Chapter 15

Report
Chemistry 120
Chapter 15: Gases, Liquids and Solids
Fig. 15-1, p. 431
Example – Partial Pressure
• A mixture of oxygen and helium is prepared
for a SCUBA diver, who is going to descend
200 ft below the ocean surface. At this depth,
the diver breathes a gas mixture that has a
total pressure of 7.0 atm. If the partial
pressure of oxygen in the tank is 1.5 atm at
that depth, what is the partial pressure of
helium?
Vapor Pressure
The pressure exerted by a vapor in
equilibrium with its liquid phase.
Example – Gas Stoichiometry
• 105 mL of hydrogen gas was collected at 30
°C. The barometric pressure was 755.0 mm
Hg. At a water temperature of 30 °C the
partial pressure of the water vapor is 31.8 mm
Hg.
A. What is the partial pressure of hydrogen gas?
Example – Gas Stoichiometry
• 105 mL of hydrogen gas was collected at 30
°C. The barometric pressure was 755.0 mm
Hg. At a water temperature of 30 °C the
partial pressure of the water vapor is 31.8 mm
Hg.
B. What mass of zinc reacted with excess sulfuric
acid?
Fig. 15-3, p. 433
Surface Tension
• tendency to minimize surface area
• Adhesion – Forces that bind a substance to a
surface
 Cohesion – Forces that bind a substance to
itself
Fig. 15-16, p. 443
Fig. 15-7, p. 435
Fig. 15-15, p. 441
Example – Intermolecular Forces
• Order methane, CH4, pentane, C5H12, and
ethane, C2H6, in order of increasing melting
point.
A. CH4 < C2H6 < C5H12
B. C2H6 < CH4 < C5H12
C. C5H12 < C2H6 < CH4
D. CH4 < C5H12 < C2H6
E. Not enough information
Example – Intermolecular Forces
• Which molecule has the lower melting point?
A. Propane, C3H8
B. Methanethiol, CH3SH
Example – Intermolecular Forces
• Order methanol, CH3OH, fluoromethane,
CH3F, and fluorine, F2, from highest to lowest
melting point.
A. CH3OH > F2 > CH3F
B. F2 > CH3F > CH3OH
C. CH3OH > CH3F > F2
D. CH3F > F2 > CH3OH
E. CH3F > CH3OH > F2
Table 15-5, p. 455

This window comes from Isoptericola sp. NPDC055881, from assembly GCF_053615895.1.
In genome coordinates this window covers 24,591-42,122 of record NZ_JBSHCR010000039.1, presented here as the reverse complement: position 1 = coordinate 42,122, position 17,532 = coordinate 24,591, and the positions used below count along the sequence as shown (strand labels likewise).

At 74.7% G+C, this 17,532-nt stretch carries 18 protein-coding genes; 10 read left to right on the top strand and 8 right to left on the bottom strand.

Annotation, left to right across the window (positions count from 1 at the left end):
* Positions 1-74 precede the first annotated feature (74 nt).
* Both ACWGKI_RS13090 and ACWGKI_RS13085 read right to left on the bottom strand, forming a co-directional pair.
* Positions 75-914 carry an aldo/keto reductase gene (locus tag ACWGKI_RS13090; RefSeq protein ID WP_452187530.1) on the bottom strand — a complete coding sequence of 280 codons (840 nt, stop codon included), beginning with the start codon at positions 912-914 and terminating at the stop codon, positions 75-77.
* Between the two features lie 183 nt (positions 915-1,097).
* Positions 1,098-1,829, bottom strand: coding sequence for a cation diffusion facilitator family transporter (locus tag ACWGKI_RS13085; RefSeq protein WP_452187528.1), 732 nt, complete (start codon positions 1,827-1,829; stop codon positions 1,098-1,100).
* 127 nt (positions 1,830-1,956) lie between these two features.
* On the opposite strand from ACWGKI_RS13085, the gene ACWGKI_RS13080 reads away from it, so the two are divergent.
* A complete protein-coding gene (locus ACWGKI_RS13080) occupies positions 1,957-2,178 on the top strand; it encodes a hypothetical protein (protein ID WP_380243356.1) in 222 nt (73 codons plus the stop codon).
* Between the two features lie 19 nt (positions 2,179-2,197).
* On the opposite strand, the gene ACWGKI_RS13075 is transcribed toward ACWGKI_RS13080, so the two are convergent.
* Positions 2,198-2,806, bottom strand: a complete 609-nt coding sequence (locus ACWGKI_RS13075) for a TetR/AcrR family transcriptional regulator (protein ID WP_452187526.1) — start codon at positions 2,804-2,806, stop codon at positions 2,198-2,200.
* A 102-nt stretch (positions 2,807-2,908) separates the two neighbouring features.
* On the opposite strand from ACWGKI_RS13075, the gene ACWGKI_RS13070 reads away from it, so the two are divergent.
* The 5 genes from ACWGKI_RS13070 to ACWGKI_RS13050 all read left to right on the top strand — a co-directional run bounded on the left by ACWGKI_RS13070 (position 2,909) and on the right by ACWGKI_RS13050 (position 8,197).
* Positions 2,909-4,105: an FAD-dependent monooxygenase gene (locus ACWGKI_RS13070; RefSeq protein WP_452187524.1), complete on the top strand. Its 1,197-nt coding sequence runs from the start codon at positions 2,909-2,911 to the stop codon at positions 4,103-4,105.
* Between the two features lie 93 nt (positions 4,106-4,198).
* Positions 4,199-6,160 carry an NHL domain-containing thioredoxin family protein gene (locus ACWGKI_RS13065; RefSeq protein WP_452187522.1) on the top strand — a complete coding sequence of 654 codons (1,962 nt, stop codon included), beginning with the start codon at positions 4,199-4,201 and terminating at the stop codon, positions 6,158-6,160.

Fig. 15-32, p. 458
Table 15-4, p. 452
Example – Changes in State
• In a sauna, 122 g of water is converted to
steam at 100 °C. How many kilojoules of heat
are needed? If DHvap is 2.26 kJ/g.
Example – Changes in State
• Ice cubes at 0 °C with a mass of 26.0 g are
added to a soft drink. How much heat is joules
will be absorbed to melt all the ice at 0 °C?
Example – Changes in Temperature
• The element aluminum has a specific heat of
0.897 J/g °C. How many joules are absorbed
by 45.2 g aluminum, if its temperature rises
from 12.5 °C to 78.6 °C?
Example – Changes in Temperature
and State
• Calculate the total heat in joules needed to
convert 15.0 g of liquid water at 25.0 °C to
steam at 100 °C.
Example – Changes in Temperature
and State
• How many kJ are released when 75.0 g of
steam at 100 °C condenses, cools to 0 °C and
freezes?
Example - Calorimetry
• A 35.20 g sample of a metal is heated to 100.0
°C is placed in a calorimeter containing 42.5 g
of water at 19.2 °C. If the final temperature of
the metal and water is 29.5 °C, what is the
specific heat of the solid? Assume that no
heat is lost to the surroundings.
p. 457
Fig. 15-21, p. 447
Fig. 15-24, p. 448
Fig. 15-26, p. 448
Fig. 15-27, p. 449
Fig. 15-25, p. 448
Fig. 15-28, p. 449
Fig. 15-29, p. 450
Fig. 12-11, p. 357
Table 15-3, p. 450

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